McMaster declares opioid crisis public health emergency


Gov. Henry McMaster has declared a statewide public health emergency to address South Carolina’s growing opioid addiction and overdose crisis.

“According to the statistics, there’s a silent hurricane going on in our state that hits us, and it’s getting worse,” McMaster said during a recent press conference. “It hits us every year, and it’s called the opioid crisis.”

As part of the declaration, McMaster has ordered the establishment of an Opioid Emergency Response Team, which consists of federal and state law enforcement agencies, state health regulatory agencies, and health care treatment providers.

The team will be led by State Law Enforcement Division Chief Mark Keel and Sara Golsby, director of the Department of Alcohol and Other Drug Abuse Services. It will meet monthly “to assess outcomes and evaluate new information,” according to McMaster.

McMaster said the team is loosely based on Operation Jackpot, a federal task force that convicted more than 100 cannabis smugglers in South Carolina during the 1980s.

“We believe this is the way to conquer this crisis. In fact, it’s the only way,” he said.

Since 2011, more than 3,000 South Carolinians have died from prescription opioid overdoses, according to the S.C. Department of Health and Environmental Control.

Over the past three years, opioid-related deaths have “outpaced” homicides and drunk-driving deaths by nearly double, according to McMaster. In 2016, for instance, there were 366 homicide-related deaths and 331 drunk-driving-related deaths; there were 616 opioid overdose deaths the same year.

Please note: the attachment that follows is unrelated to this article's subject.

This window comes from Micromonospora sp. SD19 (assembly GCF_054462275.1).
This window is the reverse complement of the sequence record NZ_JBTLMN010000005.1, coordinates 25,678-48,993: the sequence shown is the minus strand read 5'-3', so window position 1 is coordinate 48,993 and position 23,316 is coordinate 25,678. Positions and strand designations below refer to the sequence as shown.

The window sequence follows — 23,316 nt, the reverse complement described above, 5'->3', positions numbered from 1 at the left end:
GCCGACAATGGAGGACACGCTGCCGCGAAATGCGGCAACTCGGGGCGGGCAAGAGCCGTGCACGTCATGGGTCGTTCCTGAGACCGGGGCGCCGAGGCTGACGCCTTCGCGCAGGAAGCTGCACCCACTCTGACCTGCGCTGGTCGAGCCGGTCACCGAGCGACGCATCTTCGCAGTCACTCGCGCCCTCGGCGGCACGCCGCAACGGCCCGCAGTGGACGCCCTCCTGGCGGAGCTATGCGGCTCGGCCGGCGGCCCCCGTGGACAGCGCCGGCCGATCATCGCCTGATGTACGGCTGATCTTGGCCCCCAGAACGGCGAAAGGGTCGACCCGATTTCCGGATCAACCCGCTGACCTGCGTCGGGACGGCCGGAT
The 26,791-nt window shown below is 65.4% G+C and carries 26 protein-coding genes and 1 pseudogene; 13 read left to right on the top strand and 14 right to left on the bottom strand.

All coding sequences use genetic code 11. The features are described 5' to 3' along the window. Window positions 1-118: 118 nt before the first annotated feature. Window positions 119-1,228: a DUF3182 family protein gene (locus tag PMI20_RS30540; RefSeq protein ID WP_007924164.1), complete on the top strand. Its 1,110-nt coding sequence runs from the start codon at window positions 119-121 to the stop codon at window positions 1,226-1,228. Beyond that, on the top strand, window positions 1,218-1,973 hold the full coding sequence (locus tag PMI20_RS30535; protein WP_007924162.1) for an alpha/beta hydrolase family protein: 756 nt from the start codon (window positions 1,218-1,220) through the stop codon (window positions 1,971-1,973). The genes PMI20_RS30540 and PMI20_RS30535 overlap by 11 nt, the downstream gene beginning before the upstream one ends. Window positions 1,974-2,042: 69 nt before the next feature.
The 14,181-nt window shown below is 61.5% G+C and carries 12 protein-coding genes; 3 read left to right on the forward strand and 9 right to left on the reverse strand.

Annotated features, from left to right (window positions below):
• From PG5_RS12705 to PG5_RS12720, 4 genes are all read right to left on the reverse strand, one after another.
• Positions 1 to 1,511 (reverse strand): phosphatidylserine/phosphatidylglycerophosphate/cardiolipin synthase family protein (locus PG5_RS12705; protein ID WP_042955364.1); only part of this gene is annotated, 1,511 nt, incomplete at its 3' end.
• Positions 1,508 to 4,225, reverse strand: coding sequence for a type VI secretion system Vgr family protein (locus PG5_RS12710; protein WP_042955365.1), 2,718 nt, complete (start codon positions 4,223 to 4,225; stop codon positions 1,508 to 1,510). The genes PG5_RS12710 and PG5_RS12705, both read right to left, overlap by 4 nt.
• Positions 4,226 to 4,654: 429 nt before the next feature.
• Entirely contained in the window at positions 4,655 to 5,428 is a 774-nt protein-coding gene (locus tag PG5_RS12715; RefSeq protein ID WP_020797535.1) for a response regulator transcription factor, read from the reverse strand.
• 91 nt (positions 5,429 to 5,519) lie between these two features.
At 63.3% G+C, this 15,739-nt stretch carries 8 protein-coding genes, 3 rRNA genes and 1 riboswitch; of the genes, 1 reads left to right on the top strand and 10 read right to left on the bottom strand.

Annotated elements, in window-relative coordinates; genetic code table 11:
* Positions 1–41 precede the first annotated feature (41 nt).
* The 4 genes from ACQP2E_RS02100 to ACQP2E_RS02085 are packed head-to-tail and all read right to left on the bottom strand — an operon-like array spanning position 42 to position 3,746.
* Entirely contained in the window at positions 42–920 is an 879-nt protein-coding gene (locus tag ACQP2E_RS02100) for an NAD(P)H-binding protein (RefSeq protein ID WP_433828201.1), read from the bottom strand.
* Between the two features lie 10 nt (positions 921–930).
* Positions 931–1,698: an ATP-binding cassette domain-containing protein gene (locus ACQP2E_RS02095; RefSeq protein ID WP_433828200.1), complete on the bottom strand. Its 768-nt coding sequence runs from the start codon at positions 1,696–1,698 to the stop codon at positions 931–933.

Greenville County is at the epicenter of the state’s ongoing opioid problem. In 2015, about 70 people died from opioid overdoses. The year before, 65 people died from opioid overdoses, according to the Greenville County Coroner’s Office.

Dr. Shaniece Criss, an assistant professor of health science at Furman University, told the Greenville Journal that the region’s opioid crisis has likely been fueled by the sudden emergence of fentanyl, a synthetic opioid that’s 50 times stronger than heroin and 100 times stronger than morphine. In recent years, illegal manufacturing of fentanyl has skyrocketed and led to an alarming increase in overdose deaths.

In Greenville County, there were 33 fentanyl-related deaths in 2015, the last year data is available. That’s more than five times the number of fentanyl-related deaths in 2013, according to Greenville County Deputy Coroner Jeff Fowler.

McMaster has also issued an executive order for the S.C. Department of Health and Human Services to limit opioid prescriptions for acute and post-operation pain to a maximum of five days for Medicaid recipients.

South Carolina ranks in the highest quartile for opioid prescriptions per person and has seen prescriptions increase each year, according to S.C. Attorney General Alan Wilson. In 2016, for instance, nearly 5 million opioid prescriptions were issued.

But the limitations won’t take effect immediately. Medicaid has until March 1, 2018, to develop and publicize details about the policy, which must allow exceptions for patients who take opioids for chronic pain associated with cancer and other serious illnesses.

McMaster has also called on the Legislature to pass legislation making the five-day limitation a statewide law for all opioid prescriptions.



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